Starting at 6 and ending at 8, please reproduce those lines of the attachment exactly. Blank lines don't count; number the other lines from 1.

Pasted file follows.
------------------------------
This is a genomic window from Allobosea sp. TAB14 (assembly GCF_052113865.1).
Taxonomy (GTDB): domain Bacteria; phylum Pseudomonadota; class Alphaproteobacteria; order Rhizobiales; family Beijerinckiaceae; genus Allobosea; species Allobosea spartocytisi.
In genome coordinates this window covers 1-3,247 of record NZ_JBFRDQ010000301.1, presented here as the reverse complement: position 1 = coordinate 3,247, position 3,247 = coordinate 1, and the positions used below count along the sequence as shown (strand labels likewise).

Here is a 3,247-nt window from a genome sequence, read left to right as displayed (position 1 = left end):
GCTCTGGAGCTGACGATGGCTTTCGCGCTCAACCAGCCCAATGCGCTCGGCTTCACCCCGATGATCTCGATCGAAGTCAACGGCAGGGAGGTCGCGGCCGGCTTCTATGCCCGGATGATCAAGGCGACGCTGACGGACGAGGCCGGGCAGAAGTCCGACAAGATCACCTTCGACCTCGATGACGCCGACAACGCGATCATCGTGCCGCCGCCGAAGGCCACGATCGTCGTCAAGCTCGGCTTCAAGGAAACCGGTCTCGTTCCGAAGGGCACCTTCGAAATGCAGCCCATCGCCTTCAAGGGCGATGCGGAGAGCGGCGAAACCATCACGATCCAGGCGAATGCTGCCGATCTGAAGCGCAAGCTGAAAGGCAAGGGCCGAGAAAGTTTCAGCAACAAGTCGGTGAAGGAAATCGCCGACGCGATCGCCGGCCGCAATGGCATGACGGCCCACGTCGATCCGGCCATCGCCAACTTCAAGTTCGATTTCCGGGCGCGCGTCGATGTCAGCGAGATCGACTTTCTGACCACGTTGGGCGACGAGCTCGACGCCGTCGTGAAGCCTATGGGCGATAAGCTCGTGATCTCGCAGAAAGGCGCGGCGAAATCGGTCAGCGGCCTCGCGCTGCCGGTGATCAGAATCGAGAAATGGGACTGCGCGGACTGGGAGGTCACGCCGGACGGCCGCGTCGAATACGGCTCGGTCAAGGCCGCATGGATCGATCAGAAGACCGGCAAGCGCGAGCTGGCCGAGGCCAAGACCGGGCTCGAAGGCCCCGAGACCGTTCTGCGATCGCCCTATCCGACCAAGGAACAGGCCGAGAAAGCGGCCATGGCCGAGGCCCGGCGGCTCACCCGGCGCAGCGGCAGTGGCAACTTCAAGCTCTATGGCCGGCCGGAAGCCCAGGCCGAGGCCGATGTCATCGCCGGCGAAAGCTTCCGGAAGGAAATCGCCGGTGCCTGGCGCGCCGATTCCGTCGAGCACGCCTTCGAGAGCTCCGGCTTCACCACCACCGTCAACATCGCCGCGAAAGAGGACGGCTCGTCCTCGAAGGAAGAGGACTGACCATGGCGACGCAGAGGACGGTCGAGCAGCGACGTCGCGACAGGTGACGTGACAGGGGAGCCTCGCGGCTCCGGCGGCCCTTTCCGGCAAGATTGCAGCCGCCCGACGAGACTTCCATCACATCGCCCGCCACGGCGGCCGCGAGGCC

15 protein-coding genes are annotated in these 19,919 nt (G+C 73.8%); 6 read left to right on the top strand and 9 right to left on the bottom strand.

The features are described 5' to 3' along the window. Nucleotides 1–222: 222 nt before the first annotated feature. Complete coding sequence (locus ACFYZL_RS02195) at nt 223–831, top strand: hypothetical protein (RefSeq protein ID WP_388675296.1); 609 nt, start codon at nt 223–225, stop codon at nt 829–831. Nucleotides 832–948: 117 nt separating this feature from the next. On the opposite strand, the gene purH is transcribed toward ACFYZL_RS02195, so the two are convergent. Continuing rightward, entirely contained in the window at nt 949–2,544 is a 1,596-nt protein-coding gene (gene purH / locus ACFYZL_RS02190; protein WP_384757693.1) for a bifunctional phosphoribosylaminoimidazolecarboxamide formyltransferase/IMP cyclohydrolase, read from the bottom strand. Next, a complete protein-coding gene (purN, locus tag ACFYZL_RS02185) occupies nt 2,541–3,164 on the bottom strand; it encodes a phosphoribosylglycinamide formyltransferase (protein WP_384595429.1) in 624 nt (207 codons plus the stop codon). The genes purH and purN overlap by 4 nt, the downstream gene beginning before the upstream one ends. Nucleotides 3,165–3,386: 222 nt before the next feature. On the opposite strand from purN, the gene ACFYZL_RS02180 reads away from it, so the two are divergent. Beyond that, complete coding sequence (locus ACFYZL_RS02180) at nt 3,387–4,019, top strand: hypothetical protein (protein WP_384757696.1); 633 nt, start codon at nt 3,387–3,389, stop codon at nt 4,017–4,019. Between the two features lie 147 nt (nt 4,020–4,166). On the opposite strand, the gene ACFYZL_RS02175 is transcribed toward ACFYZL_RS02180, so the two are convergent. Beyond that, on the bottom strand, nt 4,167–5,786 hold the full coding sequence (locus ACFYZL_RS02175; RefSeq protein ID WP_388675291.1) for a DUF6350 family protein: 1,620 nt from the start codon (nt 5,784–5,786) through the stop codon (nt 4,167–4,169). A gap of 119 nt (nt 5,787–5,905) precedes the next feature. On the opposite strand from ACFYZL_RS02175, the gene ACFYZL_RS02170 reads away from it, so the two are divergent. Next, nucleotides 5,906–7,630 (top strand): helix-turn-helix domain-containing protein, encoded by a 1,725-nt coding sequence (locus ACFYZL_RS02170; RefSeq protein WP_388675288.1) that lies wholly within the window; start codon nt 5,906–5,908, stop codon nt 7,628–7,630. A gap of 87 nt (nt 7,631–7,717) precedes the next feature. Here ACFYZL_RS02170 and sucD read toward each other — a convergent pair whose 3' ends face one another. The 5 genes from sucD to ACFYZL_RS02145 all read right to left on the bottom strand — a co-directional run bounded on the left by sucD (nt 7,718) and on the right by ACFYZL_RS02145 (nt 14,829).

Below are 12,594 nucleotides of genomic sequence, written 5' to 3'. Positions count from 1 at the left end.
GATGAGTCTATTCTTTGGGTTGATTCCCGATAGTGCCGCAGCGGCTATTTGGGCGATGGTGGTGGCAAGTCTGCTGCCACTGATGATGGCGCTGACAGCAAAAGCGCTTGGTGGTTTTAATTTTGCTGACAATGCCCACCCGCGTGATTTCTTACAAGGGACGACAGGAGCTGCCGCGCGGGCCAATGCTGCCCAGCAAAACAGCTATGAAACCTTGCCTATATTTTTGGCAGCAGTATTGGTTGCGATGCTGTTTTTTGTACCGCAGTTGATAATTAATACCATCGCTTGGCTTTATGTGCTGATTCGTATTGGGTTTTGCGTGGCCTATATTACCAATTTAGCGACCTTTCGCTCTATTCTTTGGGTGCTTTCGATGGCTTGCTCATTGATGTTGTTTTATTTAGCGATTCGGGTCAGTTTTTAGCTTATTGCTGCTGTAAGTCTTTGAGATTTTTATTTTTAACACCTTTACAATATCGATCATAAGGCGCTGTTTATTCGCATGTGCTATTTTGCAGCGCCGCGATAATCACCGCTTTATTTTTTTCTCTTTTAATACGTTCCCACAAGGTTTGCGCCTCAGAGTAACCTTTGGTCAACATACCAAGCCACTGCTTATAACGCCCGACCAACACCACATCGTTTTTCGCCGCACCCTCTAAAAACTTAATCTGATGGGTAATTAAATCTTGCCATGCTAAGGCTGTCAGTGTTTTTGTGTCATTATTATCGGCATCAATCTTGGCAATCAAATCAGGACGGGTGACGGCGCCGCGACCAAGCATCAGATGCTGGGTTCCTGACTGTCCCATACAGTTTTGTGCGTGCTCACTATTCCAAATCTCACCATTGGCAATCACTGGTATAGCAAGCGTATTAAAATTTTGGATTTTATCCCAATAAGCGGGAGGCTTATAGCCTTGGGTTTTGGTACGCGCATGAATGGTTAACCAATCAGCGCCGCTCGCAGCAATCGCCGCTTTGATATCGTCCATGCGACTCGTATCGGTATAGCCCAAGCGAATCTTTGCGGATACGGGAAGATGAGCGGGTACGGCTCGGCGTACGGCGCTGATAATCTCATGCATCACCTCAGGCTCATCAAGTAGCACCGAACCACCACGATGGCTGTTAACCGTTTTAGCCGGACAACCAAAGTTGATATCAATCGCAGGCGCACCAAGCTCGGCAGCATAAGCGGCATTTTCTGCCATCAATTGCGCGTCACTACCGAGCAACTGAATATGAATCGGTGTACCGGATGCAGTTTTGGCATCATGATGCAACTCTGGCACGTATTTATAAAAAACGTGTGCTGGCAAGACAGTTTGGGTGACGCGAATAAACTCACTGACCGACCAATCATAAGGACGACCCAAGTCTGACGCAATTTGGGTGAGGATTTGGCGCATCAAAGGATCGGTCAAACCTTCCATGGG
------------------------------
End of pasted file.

15 protein-coding genes are annotated in these 19,919 nt (G+C 73.8%); 6 read left to right on the top strand and 9 right to left on the bottom strand.

The features are described 5' to 3' along the window. Nucleotides 1–222: 222 nt before the first annotated feature. Complete coding sequence (locus ACFYZL_RS02195) at nt 223–831, top strand: hypothetical protein (RefSeq protein ID WP_388675296.1); 609 nt, start codon at nt 223–225, stop codon at nt 829–831. Nucleotides 832–948: 117 nt separating this feature from the next. On the opposite strand, the gene purH is transcribed toward ACFYZL_RS02195, so the two are convergent. Continuing rightward, entirely contained in the window at nt 949–2,544 is a 1,596-nt protein-coding gene (gene purH / locus ACFYZL_RS02190; protein WP_384757693.1) for a bifunctional phosphoribosylaminoimidazolecarboxamide formyltransferase/IMP cyclohydrolase, read from the bottom strand. Next, a complete protein-coding gene (purN, locus tag ACFYZL_RS02185) occupies nt 2,541–3,164 on the bottom strand; it encodes a phosphoribosylglycinamide formyltransferase (protein WP_384595429.1) in 624 nt (207 codons plus the stop codon). The genes purH and purN overlap by 4 nt, the downstream gene beginning before the upstream one ends. Nucleotides 3,165–3,386: 222 nt before the next feature. On the opposite strand from purN, the gene ACFYZL_RS02180 reads away from it, so the two are divergent. Beyond that, complete coding sequence (locus ACFYZL_RS02180) at nt 3,387–4,019, top strand: hypothetical protein (protein WP_384757696.1); 633 nt, start codon at nt 3,387–3,389, stop codon at nt 4,017–4,019. Between the two features lie 147 nt (nt 4,020–4,166). On the opposite strand, the gene ACFYZL_RS02175 is transcribed toward ACFYZL_RS02180, so the two are convergent. Beyond that, on the bottom strand, nt 4,167–5,786 hold the full coding sequence (locus ACFYZL_RS02175; RefSeq protein ID WP_388675291.1) for a DUF6350 family protein: 1,620 nt from the start codon (nt 5,784–5,786) through the stop codon (nt 4,167–4,169). A gap of 119 nt (nt 5,787–5,905) precedes the next feature. On the opposite strand from ACFYZL_RS02175, the gene ACFYZL_RS02170 reads away from it, so the two are divergent. Next, nucleotides 5,906–7,630 (top strand): helix-turn-helix domain-containing protein, encoded by a 1,725-nt coding sequence (locus ACFYZL_RS02170; RefSeq protein WP_388675288.1) that lies wholly within the window; start codon nt 5,906–5,908, stop codon nt 7,628–7,630. A gap of 87 nt (nt 7,631–7,717) precedes the next feature. Here ACFYZL_RS02170 and sucD read toward each other — a convergent pair whose 3' ends face one another. The 5 genes from sucD to ACFYZL_RS02145 all read right to left on the bottom strand — a co-directional run bounded on the left by sucD (nt 7,718) and on the right by ACFYZL_RS02145 (nt 14,829).

Below are 12,594 nucleotides of genomic sequence, written 5' to 3'. Positions count from 1 at the left end.